1. Context

When sending employees to work abroad, an employer must apply for certain certificates, such as an A1 secondment certificate.

This certificate is a declaration regarding the social security scheme applicable to the employee when working in more than one EU Member State. The certificate confirms the applicable social security scheme for the period indicated in the declaration and states in which country the employee must pay social security contributions.

The A1 secondment certificate is in principle binding for the authorities of the other Member States, as long as the certificate has not been withdrawn or declared invalid by the issuing Member State.

2. Case history

The case which led to the ruling of the Supreme Court of 19 June 2018 concerned criminal proceedings against a Belgian construction company. During the criminal investigation, it was determined that the company contracted with Bulgarian subcontractors whose sole activity appeared to be posting employees from Bulgaria. The concerned employees possessed an A1 secondment certificate issued in Bulgaria, but all the evidence indicated that the Bulgarian subcontractors were merely a cover to circumvent the Belgian social security legislation.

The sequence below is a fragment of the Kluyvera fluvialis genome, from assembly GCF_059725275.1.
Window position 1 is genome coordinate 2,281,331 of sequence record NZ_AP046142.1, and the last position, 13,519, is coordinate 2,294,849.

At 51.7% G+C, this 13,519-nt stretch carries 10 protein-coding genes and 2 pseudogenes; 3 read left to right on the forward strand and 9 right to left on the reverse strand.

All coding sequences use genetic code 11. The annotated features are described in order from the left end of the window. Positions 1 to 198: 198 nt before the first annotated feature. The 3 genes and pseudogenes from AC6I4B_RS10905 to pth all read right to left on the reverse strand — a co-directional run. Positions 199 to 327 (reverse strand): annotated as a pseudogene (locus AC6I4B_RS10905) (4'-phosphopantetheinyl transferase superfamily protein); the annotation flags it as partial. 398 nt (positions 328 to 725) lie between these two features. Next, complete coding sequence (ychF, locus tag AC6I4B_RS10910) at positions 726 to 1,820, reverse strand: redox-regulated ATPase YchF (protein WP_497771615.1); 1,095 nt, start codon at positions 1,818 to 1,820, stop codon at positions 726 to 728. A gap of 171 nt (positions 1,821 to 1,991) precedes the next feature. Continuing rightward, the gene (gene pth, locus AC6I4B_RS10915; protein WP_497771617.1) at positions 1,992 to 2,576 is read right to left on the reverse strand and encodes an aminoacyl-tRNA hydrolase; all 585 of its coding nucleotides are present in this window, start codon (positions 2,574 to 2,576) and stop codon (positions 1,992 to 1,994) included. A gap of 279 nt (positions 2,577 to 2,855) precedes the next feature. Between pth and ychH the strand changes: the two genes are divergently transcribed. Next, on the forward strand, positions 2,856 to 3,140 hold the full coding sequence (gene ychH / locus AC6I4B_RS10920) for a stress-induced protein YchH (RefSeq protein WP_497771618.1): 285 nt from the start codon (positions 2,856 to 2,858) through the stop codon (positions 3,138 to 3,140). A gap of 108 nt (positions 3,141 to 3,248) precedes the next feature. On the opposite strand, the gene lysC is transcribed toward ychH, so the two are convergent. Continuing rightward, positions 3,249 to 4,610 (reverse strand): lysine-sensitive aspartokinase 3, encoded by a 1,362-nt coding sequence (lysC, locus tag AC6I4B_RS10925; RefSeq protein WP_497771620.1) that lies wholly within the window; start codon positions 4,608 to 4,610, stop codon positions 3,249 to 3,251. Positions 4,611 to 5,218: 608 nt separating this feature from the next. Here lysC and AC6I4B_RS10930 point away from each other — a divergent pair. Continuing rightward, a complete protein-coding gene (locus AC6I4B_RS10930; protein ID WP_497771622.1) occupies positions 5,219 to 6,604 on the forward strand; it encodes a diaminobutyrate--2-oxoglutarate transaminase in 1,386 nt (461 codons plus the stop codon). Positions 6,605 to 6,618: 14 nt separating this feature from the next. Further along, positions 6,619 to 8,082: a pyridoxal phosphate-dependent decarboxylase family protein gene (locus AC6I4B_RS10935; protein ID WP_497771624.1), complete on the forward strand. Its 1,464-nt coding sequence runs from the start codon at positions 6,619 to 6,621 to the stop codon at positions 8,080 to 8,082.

The appeal to the Supreme Court was directed against the ruling of the Antwerp Court of Appeal of 10 September 2015, in which the Court did not consider itself bound by the A1 secondment certificates, as they had, according to the Court, been obtained fraudulently.

By the ruling of 7 June 2016, the Supreme Court decided to question the European Court of Justice regarding the possibility for Belgian courts, notwithstanding the existence of an A1 secondment certificate, to subject workers to the Belgian social security scheme in case of fraud or abuse.

In its ruling of 6 February 2018, the European Court of Justice decided that if an A1 secondment certificate is obtained fraudulently, the issuing authority must re-examine the approval process in light of the submitted information and, where appropriate, withdraw it. However, this must be done within a reasonable period and the undertakings that have been working with posted employees covered by such certificates must be able to exercise their rights of defence.

3. Ruling of the Supreme Court of 19 June 2018

The Supreme Court confirms the ruling of the Antwerp Court of Appeal as it decided not to take into account the A1 secondment certificate in accordance with the criteria set out by the Court of Justice.

Therefore, it is clear that European law cannot be used abusively to circumvent the normally applicable social security scheme. The judge in the receiving Member State can therefore (under certain conditions) refuse to take into account an A1 secondment certificate if it has been obtained fraudulently.